.NET Delegates: A C# Bedtime Story

Tight Coupling & Interfaces

This article was reprinted with permission by Chris Sells, who holds the copyright. Its official home is here.

Tight Coupling

Once upon a time, in a strange land south of here, there was a worker named Peter. He was a diligent worker who would readily accept requests from his boss. However, his boss was a mean, untrusting man who insisted on steady progress reports. Since Peter did not want his boss standing in his office looking over his shoulder, Peter promised to notify his boss whenever his work progressed. Peter implemented this promise by periodically calling his boss back via a typed reference like so:

class Worker {
    public void Advise(Boss boss) { _boss = boss; }
    public void DoWork() {
        Console.WriteLine("Worker: work started");
        if( _boss != null ) _boss.WorkStarted();
        Console.WriteLine("Worker: work progressing");
        if( _boss != null ) _boss.WorkProgressing();
        Console.WriteLine("Worker: work completed");
        if( _boss != null ) {
            int grade = _boss.WorkCompleted();
            Console.WriteLine("Worker grade= " + grade);
        }
    }
    private Boss _boss;
}
class Boss {
    public void WorkStarted() { /* boss doesn't care. */ }
    public void WorkProgressing() { /* boss doesn't care. */ }
    public int WorkCompleted() {
        Console.WriteLine("It's about time!");
        return 2; /* out of 10 */
    }
}
class Universe {
    static void Main() {
        Worker  peter = new Worker();
        Boss        boss = new Boss();
        peter.Advise(boss);
        peter.DoWork();
        Console.WriteLine("Main: worker completed work");
        Console.ReadLine();
    }
}

Interfaces

Now Peter was a special person. Not only was he able to put up with his mean-spirited boss, but he also had a deep connection with the universe around him. So much so that he felt that the universe was interested in his progress. Unfortunately, there was no way for Peter to advise the Universe of his progress unless he added a special Advise method and special callbacks just for the Universe, in addition to keeping his boss informed. What Peter really wanted to do was to separate the list of potential notifications from the implementation of those notification methods. And so he decided to split the methods into an interface:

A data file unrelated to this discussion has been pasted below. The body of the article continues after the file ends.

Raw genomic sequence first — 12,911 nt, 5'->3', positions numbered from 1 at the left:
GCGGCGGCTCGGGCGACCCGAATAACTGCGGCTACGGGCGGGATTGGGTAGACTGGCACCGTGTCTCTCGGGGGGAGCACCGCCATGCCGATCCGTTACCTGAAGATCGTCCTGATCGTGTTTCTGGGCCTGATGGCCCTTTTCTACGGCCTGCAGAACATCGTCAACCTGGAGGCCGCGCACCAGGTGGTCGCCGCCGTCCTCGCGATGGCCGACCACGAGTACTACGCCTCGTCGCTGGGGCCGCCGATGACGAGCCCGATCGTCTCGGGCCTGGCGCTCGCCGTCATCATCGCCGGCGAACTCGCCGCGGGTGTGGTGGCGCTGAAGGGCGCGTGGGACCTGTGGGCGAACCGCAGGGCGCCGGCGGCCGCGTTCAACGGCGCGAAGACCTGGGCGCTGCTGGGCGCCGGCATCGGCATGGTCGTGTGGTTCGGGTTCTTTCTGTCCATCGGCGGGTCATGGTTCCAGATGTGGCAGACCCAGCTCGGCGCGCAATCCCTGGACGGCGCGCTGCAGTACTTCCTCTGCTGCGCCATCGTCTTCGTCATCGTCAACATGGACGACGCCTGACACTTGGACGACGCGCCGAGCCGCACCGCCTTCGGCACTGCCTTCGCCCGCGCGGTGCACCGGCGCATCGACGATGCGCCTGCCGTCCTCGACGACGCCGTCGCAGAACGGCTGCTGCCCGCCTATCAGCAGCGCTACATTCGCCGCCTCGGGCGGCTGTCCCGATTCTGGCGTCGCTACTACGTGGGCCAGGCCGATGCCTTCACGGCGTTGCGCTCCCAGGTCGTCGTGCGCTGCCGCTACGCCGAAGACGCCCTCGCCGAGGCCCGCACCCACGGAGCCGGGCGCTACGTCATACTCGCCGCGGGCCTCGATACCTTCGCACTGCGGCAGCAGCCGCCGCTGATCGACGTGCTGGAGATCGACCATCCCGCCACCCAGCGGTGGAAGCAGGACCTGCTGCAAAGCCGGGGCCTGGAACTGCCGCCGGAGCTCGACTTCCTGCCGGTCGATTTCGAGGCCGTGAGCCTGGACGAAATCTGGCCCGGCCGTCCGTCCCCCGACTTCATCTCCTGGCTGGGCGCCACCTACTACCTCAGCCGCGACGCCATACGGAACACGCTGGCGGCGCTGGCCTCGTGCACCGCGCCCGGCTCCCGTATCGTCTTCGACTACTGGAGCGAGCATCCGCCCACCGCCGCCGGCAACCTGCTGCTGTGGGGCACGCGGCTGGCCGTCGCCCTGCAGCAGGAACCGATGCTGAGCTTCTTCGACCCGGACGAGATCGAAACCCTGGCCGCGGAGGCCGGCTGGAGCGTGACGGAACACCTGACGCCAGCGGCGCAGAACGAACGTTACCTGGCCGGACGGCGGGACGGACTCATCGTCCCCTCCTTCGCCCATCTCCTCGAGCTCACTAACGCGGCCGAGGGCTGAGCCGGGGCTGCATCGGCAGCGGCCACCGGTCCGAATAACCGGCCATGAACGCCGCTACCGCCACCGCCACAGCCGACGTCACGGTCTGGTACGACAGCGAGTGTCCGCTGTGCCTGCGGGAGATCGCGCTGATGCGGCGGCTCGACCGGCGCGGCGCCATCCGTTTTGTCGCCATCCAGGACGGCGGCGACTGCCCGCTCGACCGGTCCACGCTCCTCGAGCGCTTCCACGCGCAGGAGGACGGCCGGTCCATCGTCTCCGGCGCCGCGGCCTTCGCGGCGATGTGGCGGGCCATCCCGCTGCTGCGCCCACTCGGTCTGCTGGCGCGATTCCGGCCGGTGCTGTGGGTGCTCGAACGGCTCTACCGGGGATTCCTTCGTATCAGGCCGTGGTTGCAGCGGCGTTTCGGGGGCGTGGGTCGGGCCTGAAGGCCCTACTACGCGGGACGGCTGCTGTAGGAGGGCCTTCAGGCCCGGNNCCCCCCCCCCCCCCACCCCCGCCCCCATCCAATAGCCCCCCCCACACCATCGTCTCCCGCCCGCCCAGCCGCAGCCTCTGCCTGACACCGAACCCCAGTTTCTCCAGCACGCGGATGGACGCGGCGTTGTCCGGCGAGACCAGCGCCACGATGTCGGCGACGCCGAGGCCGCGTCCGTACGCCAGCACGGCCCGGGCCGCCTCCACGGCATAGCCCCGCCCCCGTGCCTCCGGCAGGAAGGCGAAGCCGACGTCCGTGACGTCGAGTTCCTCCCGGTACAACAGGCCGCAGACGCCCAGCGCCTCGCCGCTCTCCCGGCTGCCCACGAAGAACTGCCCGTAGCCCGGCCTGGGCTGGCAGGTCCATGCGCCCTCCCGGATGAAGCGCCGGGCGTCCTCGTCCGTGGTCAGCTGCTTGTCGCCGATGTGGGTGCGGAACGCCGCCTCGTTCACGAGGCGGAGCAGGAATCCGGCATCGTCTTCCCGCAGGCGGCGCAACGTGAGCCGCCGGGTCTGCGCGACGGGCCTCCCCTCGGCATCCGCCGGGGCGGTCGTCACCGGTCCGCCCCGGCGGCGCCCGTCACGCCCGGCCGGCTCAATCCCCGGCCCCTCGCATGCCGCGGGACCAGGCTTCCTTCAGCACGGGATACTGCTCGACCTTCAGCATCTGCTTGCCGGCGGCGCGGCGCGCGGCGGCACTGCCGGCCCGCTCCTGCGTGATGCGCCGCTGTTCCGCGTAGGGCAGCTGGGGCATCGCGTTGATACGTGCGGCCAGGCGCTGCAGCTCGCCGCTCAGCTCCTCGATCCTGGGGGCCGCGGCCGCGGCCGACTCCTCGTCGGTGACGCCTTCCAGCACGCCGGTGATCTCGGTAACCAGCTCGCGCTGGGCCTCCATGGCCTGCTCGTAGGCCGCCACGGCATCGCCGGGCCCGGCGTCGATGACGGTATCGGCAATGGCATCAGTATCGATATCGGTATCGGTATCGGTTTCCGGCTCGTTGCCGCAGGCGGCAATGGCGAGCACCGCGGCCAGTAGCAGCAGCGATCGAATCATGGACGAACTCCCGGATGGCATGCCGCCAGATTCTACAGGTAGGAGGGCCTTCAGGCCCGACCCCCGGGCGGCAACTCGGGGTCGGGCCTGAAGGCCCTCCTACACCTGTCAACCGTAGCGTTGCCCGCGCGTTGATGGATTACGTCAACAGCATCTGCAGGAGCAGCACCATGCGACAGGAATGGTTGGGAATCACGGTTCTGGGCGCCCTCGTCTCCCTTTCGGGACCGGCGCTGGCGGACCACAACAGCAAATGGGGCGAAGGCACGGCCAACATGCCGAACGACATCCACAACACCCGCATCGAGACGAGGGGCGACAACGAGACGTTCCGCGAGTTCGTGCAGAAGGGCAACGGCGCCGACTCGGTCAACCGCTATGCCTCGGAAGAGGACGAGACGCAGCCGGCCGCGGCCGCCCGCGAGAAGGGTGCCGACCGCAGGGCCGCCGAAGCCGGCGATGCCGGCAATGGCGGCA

interface IWorkerEvents {
    void WorkStarted();
    void WorkProgressing();
    int WorkCompleted();
}
class Worker {
    public void Advise(IWorkerEvents events) { _events = events; }
    public void DoWork() {
        Console.WriteLine("Worker: work started");
        if( _events != null ) _events.WorkStarted();
        Console.WriteLine("Worker: work progressing");
        if(_events != null ) _events.WorkProgressing();
        Console.WriteLine("Worker: work completed");
        if(_events != null ) {
            int grade = _events.WorkCompleted();
            Console.WriteLine("Worker grade= " + grade);
        }
    }
    private IWorkerEvents _events;
}
class Boss : IWorkerEvents {
    public void WorkStarted() { /* boss doesn't care. */ }
    public void WorkProgressing() { /* boss doesn't care. */ }
    public int WorkCompleted() {
        Console.WriteLine("It's about time!");
        return 3; /* out of 10 */
    }
}

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